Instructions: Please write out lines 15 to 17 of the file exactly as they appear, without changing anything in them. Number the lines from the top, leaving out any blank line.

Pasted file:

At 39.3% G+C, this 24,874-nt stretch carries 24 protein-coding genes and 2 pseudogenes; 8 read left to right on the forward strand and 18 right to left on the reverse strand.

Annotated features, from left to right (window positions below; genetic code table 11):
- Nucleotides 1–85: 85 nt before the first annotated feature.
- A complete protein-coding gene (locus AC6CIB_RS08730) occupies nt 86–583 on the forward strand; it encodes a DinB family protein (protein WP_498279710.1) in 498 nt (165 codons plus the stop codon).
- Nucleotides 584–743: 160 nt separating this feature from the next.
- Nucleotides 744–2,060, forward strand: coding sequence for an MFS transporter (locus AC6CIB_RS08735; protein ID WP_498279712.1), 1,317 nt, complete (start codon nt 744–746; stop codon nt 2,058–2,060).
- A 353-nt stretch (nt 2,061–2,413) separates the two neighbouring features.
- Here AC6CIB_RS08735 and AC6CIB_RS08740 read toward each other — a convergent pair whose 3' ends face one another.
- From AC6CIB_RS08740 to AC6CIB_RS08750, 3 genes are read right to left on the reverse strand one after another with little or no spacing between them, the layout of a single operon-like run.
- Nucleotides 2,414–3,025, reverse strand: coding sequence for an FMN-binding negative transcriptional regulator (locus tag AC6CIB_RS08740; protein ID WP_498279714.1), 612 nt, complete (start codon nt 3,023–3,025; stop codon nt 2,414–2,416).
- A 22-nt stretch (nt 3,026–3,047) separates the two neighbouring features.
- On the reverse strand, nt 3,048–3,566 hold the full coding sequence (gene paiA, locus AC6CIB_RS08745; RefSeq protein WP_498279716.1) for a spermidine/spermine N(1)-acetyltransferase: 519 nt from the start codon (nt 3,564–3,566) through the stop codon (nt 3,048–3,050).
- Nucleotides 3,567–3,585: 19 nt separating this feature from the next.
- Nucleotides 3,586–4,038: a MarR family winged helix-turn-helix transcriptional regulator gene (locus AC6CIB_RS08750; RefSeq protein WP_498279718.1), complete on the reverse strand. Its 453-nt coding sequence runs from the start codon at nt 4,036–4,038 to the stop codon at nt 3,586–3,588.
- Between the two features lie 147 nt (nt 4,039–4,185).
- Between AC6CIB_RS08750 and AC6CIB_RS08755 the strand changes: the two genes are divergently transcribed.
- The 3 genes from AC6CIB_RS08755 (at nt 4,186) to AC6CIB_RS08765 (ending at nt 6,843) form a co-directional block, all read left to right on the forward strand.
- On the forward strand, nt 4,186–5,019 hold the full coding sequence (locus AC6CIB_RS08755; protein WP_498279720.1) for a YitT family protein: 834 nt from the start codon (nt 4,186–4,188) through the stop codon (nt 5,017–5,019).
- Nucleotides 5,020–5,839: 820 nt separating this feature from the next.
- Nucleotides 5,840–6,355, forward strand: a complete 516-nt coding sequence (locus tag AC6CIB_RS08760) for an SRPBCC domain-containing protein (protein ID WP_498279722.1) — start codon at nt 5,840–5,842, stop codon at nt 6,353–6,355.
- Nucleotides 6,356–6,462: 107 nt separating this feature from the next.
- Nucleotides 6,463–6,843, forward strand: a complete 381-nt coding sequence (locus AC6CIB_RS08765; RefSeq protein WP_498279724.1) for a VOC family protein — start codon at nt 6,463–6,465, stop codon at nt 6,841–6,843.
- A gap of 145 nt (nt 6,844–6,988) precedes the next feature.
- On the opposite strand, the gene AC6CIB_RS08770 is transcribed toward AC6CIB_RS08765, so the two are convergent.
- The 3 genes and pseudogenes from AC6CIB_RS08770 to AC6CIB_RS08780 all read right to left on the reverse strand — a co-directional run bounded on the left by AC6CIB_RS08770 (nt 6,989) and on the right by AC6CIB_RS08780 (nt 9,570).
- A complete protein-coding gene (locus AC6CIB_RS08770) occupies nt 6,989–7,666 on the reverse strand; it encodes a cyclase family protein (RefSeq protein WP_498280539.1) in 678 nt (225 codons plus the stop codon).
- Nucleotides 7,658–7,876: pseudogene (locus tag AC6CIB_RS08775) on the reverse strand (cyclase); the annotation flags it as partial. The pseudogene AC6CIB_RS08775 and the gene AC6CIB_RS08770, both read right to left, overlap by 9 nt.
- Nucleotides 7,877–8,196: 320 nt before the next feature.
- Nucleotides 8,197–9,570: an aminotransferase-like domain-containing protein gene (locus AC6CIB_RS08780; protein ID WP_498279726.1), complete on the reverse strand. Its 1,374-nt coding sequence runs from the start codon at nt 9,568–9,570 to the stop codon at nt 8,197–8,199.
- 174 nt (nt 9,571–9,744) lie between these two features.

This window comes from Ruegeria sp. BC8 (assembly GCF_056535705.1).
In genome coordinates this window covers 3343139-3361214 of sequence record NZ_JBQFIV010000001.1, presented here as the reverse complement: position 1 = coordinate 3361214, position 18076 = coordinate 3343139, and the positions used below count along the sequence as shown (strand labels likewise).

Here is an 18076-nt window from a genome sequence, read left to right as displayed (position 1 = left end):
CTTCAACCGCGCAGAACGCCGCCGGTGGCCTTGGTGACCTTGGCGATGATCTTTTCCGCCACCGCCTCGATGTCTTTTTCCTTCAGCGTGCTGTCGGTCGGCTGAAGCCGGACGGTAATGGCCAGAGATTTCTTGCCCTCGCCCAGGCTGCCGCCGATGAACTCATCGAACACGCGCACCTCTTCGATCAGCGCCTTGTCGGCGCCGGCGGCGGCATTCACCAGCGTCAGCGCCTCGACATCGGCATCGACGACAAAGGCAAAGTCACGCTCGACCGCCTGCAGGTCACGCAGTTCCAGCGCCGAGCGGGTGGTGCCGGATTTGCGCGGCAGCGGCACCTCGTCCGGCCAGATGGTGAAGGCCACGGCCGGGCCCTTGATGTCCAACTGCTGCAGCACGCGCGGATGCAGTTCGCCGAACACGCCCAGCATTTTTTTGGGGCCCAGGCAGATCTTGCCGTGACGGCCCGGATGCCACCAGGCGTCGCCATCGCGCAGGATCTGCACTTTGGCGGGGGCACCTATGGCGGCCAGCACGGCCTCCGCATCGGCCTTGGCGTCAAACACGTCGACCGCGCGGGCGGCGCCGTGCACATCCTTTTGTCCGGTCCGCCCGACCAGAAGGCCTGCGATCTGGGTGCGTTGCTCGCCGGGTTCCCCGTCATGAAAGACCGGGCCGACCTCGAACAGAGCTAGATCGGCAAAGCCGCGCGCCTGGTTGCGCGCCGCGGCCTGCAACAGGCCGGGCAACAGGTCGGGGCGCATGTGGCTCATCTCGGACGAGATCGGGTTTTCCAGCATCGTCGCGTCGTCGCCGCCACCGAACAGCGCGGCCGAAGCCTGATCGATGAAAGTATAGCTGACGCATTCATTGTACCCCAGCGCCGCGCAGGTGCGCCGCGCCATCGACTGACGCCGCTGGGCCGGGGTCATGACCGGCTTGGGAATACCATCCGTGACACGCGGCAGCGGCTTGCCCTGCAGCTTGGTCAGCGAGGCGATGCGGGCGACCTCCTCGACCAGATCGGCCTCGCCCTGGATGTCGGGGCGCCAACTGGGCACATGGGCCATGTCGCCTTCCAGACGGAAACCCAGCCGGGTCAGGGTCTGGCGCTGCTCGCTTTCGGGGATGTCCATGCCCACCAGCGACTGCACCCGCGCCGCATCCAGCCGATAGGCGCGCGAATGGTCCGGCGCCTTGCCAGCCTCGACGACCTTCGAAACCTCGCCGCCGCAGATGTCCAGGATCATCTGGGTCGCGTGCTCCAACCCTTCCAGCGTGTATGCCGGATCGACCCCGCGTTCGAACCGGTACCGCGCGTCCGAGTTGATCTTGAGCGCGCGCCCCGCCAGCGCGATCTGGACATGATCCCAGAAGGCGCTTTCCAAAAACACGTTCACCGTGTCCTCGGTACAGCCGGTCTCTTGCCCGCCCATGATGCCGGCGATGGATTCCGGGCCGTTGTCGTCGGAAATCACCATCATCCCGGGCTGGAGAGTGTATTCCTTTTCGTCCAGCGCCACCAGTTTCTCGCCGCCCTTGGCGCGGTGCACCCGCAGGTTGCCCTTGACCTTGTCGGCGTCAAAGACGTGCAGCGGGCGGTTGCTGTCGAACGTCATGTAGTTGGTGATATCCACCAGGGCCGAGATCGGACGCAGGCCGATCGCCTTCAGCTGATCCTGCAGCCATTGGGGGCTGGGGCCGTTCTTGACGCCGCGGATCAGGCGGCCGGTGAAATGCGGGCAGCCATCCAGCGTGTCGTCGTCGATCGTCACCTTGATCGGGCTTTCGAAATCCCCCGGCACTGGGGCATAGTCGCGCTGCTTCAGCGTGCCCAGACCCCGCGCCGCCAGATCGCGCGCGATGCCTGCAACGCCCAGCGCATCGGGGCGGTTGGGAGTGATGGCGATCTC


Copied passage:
- Between the two features lie 147 nt (nt 4,039–4,185).
- Between AC6CIB_RS08750 and AC6CIB_RS08755 the strand changes: the two genes are divergently transcribed.
- The 3 genes from AC6CIB_RS08755 (at nt 4,186) to AC6CIB_RS08765 (ending at nt 6,843) form a co-directional block, all read left to right on the forward strand.